Valuable for His Own Sake


We are subject to many pressing needs, and we are too much inclined to value God, not for His own sake, but only because He can satisfy those needs. . . .

[Food, clothing, companionship, and inspiring work] are lofty desires. But there is one desire that is loftier still. It is the desire for God Himself. That desire, too often, we forget.

We value God solely for the things He can do; we make of Him a mere means to an ulterior end. And God refuses to be treated so; such a religion always fails in the hour of need. If we have regarded religion merely as a means of getting things–even lofty and unselfish things–then when the things that have been gotten are destroyed, our faith will fail. When loved ones are taken away, when disappointment comes and failure, when noble ambitions are set at naught, then we turn away from God. We have tried religion, we say, we have tried prayer, and it has failed. Of course it has failed! God is not content to be an instrument in our hand or a servant at our beck and call. . . .

If we possess God, then we can meet with equanimity the loss of all besides. Has it never dawned upon us that God is valuable for His own sake, that just as personal communion is the highest thing that we know on earth, so personal communion with God is the sublimest height of all? If we value God for His own sake, then the loss of other things will draw us all the closer to Him; we shall have recourse to Him in time of trouble as to the shadow of a great rock in a weary land.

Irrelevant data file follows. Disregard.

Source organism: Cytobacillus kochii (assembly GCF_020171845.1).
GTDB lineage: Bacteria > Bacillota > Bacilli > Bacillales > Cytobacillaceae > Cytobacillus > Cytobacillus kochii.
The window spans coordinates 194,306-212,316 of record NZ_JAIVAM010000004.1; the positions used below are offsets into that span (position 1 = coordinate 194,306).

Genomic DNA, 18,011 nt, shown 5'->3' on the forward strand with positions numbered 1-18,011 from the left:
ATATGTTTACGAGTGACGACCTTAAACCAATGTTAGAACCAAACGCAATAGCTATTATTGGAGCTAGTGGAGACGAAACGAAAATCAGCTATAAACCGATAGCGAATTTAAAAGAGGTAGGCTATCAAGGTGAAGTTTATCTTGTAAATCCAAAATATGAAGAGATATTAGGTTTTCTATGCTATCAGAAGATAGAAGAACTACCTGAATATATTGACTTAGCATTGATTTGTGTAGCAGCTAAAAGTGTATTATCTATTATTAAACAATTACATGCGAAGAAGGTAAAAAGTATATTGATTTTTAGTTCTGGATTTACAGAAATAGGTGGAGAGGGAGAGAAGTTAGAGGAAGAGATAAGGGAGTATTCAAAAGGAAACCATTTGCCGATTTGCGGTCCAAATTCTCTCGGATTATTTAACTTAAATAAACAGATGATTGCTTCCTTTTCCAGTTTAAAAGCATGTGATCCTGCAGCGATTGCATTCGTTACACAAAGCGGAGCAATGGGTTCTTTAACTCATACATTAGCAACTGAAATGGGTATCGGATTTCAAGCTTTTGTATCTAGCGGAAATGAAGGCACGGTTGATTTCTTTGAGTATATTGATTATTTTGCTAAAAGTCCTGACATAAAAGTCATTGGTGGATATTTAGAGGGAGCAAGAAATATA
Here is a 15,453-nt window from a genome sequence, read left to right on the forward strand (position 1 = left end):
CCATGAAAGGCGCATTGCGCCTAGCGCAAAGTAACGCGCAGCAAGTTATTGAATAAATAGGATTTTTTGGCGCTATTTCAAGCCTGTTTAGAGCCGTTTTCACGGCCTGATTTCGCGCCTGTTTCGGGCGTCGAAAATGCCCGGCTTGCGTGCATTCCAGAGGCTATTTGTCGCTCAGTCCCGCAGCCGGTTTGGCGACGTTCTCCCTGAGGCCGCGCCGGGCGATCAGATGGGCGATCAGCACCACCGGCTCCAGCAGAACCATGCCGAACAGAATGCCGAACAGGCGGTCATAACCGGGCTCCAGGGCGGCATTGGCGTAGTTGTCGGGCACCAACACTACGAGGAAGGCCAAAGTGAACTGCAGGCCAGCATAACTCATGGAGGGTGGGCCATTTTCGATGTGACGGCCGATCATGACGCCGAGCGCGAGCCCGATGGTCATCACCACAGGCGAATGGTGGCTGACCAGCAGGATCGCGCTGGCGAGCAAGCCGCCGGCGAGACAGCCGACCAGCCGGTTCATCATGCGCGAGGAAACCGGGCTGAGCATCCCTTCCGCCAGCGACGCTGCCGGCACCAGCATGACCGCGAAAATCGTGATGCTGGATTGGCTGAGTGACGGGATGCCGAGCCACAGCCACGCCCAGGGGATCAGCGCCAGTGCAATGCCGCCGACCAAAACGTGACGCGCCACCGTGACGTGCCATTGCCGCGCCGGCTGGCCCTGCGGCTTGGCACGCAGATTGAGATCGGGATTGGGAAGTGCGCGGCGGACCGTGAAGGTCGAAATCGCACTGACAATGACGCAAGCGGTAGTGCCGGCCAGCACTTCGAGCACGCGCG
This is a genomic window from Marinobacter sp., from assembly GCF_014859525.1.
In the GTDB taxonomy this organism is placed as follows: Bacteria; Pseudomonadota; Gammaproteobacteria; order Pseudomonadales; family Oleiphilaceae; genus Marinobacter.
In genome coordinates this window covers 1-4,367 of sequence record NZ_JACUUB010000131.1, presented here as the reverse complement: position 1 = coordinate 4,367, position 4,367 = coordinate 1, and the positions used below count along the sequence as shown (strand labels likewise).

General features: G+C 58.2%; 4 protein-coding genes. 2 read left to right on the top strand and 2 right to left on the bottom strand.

–J. Gresham Machen, What Is Faith?, 73-74

(HT: Dane Ortlund)

Peter serves as a pastor-teacher, at home and abroad, resourcing gospel-centred communities.

One thought on “Valuable for His Own Sake

  1. Absolutely!

    It is, I think, a lifetime’s journey to reach the point where God is our all. And a journey where He, and not us, is the guide. For years, if I read something like this I would feel guilty about not being honestly able to say that I want nothing other than God. Then I would feel I ought to ‘do something’ about it. The resulting striving generally has produced more heat and frustration than revelation.

    More recently, I have realised that on this journey toward and in God, there really isn’t much that we can do in our own strength, other than sincerely ask God to lead us and to shape us. He must introduce Himself. We are entirely reliant upon Him.

    Actually, appreciating God for the things He does for us and the gifts that He gives, are good steps along the way. For indelibly imprinted in His gracious provision we see the marks of His grace and character. As we see His tender care in the minutiae of our lives, gradually, we can dare to believe that perhaps every hair on our head is numbered and that maybe He does truly love us and desire our company and friendship. Wooed by that incredible love, we become enamoured by the God who loves us. Thrilled by His love toward us, we can begin to truly desire to love Him for who He is in Himself. And God, I believe, is delighted to introduce Himself.

    Moses, in the midst of a major leadership and mission crisis, asked not for answers or strategies, but for a greater revelation of God Himself. Most of us are not quite there yet. But perhaps honest, humble gratitude for financial provision and the occasional divinely appointed parking space could be more useful in helping us on the journey than some would suggest. So long as we realise that they are signposts, not a destination.

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